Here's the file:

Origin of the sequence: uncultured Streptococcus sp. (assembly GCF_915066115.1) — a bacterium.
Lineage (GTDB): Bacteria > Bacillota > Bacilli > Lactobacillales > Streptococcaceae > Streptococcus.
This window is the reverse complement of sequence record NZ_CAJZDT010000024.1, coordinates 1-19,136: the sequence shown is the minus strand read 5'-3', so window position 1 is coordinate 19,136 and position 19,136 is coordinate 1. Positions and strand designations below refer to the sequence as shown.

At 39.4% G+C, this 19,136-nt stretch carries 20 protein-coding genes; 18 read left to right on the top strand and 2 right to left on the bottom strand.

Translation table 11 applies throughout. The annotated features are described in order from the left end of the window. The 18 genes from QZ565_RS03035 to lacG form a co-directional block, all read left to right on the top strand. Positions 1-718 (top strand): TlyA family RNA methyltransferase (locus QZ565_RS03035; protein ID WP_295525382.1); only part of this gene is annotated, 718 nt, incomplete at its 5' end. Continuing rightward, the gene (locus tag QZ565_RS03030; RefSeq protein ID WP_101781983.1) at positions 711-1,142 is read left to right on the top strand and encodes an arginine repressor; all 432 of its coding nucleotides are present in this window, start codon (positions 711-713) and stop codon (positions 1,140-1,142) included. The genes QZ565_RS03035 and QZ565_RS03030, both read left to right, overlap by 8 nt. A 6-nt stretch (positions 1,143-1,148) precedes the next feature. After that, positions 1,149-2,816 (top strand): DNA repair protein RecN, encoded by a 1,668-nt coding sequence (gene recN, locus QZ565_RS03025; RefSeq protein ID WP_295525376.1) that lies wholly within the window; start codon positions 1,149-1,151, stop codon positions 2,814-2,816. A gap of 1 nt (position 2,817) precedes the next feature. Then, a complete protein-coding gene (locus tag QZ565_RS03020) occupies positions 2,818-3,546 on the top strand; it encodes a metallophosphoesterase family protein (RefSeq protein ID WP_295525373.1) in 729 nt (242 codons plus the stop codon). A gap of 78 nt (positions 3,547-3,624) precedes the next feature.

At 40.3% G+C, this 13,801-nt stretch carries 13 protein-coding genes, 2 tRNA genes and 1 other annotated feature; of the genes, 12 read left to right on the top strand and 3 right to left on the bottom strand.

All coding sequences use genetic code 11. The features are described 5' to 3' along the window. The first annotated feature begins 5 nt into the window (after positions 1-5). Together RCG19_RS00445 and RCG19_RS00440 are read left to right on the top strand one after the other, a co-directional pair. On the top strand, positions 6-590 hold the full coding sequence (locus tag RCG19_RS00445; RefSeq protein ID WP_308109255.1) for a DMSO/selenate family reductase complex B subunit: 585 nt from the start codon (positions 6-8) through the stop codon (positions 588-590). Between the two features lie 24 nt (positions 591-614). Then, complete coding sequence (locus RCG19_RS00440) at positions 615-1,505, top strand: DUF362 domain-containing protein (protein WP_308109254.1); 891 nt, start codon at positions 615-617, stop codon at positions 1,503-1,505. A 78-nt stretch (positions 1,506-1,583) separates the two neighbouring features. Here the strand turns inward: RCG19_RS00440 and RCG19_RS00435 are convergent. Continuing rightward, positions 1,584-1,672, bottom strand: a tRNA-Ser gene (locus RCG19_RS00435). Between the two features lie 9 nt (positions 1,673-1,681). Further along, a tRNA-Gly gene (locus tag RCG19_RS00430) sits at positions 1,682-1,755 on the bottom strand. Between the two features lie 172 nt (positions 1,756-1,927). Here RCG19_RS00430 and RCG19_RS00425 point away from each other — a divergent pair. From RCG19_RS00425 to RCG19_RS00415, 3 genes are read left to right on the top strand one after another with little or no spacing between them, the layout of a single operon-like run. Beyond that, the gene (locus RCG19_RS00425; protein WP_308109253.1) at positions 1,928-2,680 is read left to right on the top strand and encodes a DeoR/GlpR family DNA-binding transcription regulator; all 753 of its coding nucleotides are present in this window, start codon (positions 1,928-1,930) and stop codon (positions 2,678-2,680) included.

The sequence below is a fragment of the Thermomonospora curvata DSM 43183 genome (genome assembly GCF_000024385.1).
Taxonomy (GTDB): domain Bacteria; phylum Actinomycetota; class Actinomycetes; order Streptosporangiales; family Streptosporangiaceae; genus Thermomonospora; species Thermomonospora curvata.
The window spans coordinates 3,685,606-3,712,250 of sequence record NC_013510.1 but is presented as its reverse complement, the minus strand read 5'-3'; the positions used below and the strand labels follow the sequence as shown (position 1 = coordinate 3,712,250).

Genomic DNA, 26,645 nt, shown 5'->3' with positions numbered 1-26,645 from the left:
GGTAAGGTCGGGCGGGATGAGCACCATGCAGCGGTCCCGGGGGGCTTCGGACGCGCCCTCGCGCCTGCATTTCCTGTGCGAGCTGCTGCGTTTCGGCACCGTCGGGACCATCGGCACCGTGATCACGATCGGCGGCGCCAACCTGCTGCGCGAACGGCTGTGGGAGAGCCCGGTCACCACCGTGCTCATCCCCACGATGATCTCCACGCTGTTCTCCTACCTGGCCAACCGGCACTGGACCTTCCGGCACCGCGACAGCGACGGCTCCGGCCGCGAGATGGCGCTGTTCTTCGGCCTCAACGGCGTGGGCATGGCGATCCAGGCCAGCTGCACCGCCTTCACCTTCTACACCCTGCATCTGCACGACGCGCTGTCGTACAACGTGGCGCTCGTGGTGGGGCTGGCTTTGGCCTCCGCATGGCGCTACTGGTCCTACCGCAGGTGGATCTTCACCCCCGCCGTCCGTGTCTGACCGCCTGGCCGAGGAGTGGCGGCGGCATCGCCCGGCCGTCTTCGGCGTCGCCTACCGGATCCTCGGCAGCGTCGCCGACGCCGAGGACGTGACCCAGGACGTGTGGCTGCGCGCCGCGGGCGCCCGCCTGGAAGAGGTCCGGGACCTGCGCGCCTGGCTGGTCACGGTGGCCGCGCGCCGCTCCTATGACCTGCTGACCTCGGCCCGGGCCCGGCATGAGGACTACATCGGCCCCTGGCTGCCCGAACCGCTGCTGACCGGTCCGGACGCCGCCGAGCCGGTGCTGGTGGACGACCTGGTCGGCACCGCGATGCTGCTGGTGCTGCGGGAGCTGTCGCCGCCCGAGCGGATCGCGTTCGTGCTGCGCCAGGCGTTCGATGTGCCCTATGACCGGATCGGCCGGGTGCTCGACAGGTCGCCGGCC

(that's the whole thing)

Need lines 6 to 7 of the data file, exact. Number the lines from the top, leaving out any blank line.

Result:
At 40.3% G+C, this 13,801-nt stretch carries 13 protein-coding genes, 2 tRNA genes and 1 other annotated feature; of the genes, 12 read left to right on the top strand and 3 right to left on the bottom strand.

All coding sequences use genetic code 11. The features are described 5' to 3' along the window. The first annotated feature begins 5 nt into the window (after positions 1-5). Together RCG19_RS00445 and RCG19_RS00440 are read left to right on the top strand one after the other, a co-directional pair. On the top strand, positions 6-590 hold the full coding sequence (locus tag RCG19_RS00445; RefSeq protein ID WP_308109255.1) for a DMSO/selenate family reductase complex B subunit: 585 nt from the start codon (positions 6-8) through the stop codon (positions 588-590). Between the two features lie 24 nt (positions 591-614). Then, complete coding sequence (locus RCG19_RS00440) at positions 615-1,505, top strand: DUF362 domain-containing protein (protein WP_308109254.1); 891 nt, start codon at positions 615-617, stop codon at positions 1,503-1,505. A 78-nt stretch (positions 1,506-1,583) separates the two neighbouring features. Here the strand turns inward: RCG19_RS00440 and RCG19_RS00435 are convergent. Continuing rightward, positions 1,584-1,672, bottom strand: a tRNA-Ser gene (locus RCG19_RS00435). Between the two features lie 9 nt (positions 1,673-1,681). Further along, a tRNA-Gly gene (locus tag RCG19_RS00430) sits at positions 1,682-1,755 on the bottom strand. Between the two features lie 172 nt (positions 1,756-1,927). Here RCG19_RS00430 and RCG19_RS00425 point away from each other — a divergent pair. From RCG19_RS00425 to RCG19_RS00415, 3 genes are read left to right on the top strand one after another with little or no spacing between them, the layout of a single operon-like run. Beyond that, the gene (locus RCG19_RS00425; protein WP_308109253.1) at positions 1,928-2,680 is read left to right on the top strand and encodes a DeoR/GlpR family DNA-binding transcription regulator; all 753 of its coding nucleotides are present in this window, start codon (positions 1,928-1,930) and stop codon (positions 2,678-2,680) included.